As the year draws to a close, tax planning begins to receive
more attention. If you are considering income splitting as a means
to reduce your tax burden, there are a number of factors to
With our system of progressive income-tax rates for individual
B.C. residents, there are nine personal income-tax brackets created
by the federal and provincial tax rates. The highest marginal tax
rate is at 45.8 per cent for taxable income greater than $150,000.
Income splitting or shifting is a form of tax planning designed to
shift income from a person paying tax at a high rate to a family
member paying tax at a lower rate.
Although there are a number of legislative provisions that
prevent achieving tax savings through income splitting or shifting,
there are also a number of legitimate arrangements available to
essentially split or shift income.
These include paying a reasonable salary to your spouse or
children from your business income, use of a prescribed interest
rate loan or pension income splitting. However, these arrangements
require that the individual has a business, has an investment
portfolio or is receiving eligible pension income,
For couples with children, there is now an additional option to
minimize taxes. Last month the federal government announced,
effective for 2014, the Family Tax Cut Credit, which is a new,
non-refundable tax credit that can provide federal tax savings of
up to $2,000 for married couples, including common-law
To calculate the cut credit, the spouses first calculate the
total taxes they would otherwise pay. They must then determine the
combined total taxes on the basis the spouse with the higher income
had notionally shifted 50 per cent of the difference in their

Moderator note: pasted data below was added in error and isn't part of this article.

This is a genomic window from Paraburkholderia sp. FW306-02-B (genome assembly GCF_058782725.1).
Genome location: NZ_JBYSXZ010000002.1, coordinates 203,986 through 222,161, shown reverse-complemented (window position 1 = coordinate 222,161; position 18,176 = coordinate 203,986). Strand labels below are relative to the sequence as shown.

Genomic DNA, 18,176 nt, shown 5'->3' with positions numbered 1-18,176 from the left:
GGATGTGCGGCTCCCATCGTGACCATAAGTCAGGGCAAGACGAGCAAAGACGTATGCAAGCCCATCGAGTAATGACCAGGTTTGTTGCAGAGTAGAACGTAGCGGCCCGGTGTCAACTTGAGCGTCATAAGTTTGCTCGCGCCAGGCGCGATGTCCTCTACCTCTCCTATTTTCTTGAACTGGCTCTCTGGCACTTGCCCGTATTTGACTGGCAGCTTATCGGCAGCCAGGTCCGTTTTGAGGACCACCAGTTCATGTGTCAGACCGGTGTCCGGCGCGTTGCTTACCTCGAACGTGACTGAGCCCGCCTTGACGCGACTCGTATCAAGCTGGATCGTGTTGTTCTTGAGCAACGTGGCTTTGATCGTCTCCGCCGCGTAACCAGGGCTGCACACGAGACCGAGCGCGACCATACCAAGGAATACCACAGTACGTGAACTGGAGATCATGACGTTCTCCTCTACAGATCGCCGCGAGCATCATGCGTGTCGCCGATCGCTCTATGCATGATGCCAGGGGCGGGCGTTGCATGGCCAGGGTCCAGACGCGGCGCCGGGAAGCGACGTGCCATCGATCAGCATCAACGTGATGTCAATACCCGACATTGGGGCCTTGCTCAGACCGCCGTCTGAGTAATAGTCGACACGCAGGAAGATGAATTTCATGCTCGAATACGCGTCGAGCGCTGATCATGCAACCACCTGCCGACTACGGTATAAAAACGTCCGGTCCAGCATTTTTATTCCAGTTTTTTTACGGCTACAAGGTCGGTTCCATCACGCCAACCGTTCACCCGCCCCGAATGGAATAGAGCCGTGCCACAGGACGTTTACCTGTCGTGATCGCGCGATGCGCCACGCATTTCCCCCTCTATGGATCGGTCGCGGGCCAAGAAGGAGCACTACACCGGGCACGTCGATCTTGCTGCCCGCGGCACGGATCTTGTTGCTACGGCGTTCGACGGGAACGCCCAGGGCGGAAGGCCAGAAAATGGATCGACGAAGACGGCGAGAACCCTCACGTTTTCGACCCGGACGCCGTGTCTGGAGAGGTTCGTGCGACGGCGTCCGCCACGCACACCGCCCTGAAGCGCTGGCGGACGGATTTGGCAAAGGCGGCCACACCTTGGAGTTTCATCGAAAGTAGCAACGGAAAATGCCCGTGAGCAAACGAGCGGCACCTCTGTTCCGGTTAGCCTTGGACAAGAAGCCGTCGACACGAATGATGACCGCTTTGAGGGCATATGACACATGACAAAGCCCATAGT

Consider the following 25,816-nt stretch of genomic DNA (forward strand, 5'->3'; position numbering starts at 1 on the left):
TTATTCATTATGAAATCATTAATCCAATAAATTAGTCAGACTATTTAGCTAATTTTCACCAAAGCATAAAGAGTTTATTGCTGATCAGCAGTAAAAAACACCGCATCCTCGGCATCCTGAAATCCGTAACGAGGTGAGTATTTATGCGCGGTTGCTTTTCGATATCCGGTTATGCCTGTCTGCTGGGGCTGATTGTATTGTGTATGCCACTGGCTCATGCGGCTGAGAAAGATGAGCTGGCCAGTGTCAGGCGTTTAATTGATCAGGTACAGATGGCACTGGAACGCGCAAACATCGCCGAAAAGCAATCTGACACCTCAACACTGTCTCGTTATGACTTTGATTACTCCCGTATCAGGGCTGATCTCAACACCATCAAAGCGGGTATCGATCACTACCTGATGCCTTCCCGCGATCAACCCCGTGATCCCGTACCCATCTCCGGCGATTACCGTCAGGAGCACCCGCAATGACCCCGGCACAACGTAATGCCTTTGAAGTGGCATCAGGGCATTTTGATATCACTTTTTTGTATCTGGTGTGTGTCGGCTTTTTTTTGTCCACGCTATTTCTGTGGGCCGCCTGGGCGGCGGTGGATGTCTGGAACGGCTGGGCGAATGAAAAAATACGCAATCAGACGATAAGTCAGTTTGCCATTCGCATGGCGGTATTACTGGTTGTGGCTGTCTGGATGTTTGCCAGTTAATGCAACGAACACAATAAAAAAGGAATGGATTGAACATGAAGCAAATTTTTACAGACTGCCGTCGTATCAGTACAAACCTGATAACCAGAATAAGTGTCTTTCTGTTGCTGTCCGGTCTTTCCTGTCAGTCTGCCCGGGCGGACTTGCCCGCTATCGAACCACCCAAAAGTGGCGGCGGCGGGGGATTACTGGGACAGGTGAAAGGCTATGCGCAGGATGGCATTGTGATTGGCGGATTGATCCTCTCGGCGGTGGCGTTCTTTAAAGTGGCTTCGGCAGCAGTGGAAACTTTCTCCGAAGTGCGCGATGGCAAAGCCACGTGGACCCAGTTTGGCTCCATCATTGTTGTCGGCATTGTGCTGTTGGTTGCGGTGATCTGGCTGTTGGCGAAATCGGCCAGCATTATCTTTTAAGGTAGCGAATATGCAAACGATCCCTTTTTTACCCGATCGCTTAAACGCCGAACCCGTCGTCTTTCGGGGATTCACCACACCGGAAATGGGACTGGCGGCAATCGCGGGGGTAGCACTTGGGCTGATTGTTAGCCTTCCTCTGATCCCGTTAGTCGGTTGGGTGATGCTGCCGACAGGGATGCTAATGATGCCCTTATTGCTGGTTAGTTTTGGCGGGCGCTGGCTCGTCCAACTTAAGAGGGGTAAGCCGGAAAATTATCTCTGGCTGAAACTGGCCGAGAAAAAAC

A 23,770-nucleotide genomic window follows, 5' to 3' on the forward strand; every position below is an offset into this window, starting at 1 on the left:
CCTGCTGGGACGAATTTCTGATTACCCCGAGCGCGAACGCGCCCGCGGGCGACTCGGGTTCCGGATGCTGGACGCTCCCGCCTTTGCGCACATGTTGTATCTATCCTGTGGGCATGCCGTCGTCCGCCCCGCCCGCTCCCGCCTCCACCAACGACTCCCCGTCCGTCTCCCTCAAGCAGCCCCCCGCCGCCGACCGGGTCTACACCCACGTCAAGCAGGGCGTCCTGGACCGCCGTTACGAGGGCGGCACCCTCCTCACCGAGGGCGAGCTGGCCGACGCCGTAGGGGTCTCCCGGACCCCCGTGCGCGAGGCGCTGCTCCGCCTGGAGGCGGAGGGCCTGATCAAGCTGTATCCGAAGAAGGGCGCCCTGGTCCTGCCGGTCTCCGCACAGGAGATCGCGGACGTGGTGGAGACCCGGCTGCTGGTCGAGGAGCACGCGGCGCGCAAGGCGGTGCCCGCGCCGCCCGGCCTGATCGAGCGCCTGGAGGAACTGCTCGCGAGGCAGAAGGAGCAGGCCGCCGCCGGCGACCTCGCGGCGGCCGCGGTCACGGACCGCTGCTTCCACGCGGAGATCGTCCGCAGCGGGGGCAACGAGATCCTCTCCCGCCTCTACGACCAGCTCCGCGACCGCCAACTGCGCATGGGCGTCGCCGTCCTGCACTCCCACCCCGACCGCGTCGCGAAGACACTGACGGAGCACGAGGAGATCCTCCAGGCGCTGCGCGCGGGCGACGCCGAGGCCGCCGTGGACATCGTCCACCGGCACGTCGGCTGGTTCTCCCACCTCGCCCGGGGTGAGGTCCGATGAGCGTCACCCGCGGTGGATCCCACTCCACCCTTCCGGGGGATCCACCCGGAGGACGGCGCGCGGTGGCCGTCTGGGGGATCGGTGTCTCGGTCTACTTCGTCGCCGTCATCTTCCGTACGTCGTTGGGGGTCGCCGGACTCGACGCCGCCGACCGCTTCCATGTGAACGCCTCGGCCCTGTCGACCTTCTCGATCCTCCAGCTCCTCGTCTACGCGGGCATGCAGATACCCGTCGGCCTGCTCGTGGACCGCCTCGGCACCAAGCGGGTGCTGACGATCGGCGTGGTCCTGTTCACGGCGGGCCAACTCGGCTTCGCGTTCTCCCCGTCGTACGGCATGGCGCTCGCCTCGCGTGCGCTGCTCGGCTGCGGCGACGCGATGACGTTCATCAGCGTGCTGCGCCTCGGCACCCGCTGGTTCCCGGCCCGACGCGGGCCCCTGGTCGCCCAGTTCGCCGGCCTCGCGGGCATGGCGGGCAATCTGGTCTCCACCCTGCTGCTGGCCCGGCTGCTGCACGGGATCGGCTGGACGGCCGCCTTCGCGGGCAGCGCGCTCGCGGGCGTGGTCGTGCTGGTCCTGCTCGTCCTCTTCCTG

incomes to a maximum amount of $50,000 to the spouse with the lower
income. The difference in combined total taxes under these two
determinations will equal the Family Tax Cut Credit one of the
spouses will be able to claim.
For purposes of claiming the Family Tax Cut Credit for a year,
the individual must be a Canadian resident at the end of the year
and have a child under the age of 18 years who ordinarily resided
with the individual or the spouse throughout the year.
Pension income splitting is another avenue for couples seeking
to reduce their taxes. Many developed countries such as the U.S.,
Germany and France have some form of income splitting. In Canada, a
form of income splitting was introduced in 2007, allowing Canadian
individuals the ability to split up to 50 per cent of certain
eligible pension income with their spouses. Of course, this pension
income splitting is only beneficial to a segment of the Canadian
taxpayer population — married couples where at least one
receives certain eligible pension income.
The Family Tax Cut Credit is also only beneficial to a segment
of the Canadian taxpayer population, that being two-parent
single-family homes. In order to benefit from the credit, the two
parents must be in different tax brackets.
There are other aspects of the Family Tax Cut Credit which makes
it a limited form of income splitting, such as the fact it only has
the ability to reduce federal income taxes payable. Unless B.C.
follows suit, there is no provincial benefit.
Notwithstanding the arguments for — or criticisms of
— the policy and politics behind the Family Tax Cut Credit,
it's a continued step in the right direction for adopting the
concept of income splitting.
Hopefully, pension income splitting and the Family Tax Cut
Credit will form the basis to accomplish the notion of tax fairness
and expand the forms of income splitting to benefit other segments
of the taxpayer population, such as low-income families and single
parents, in the future.
The content of this article is intended to provide a general
guide to the subject matter. Specialist advice should be sought
about your specific circumstances.
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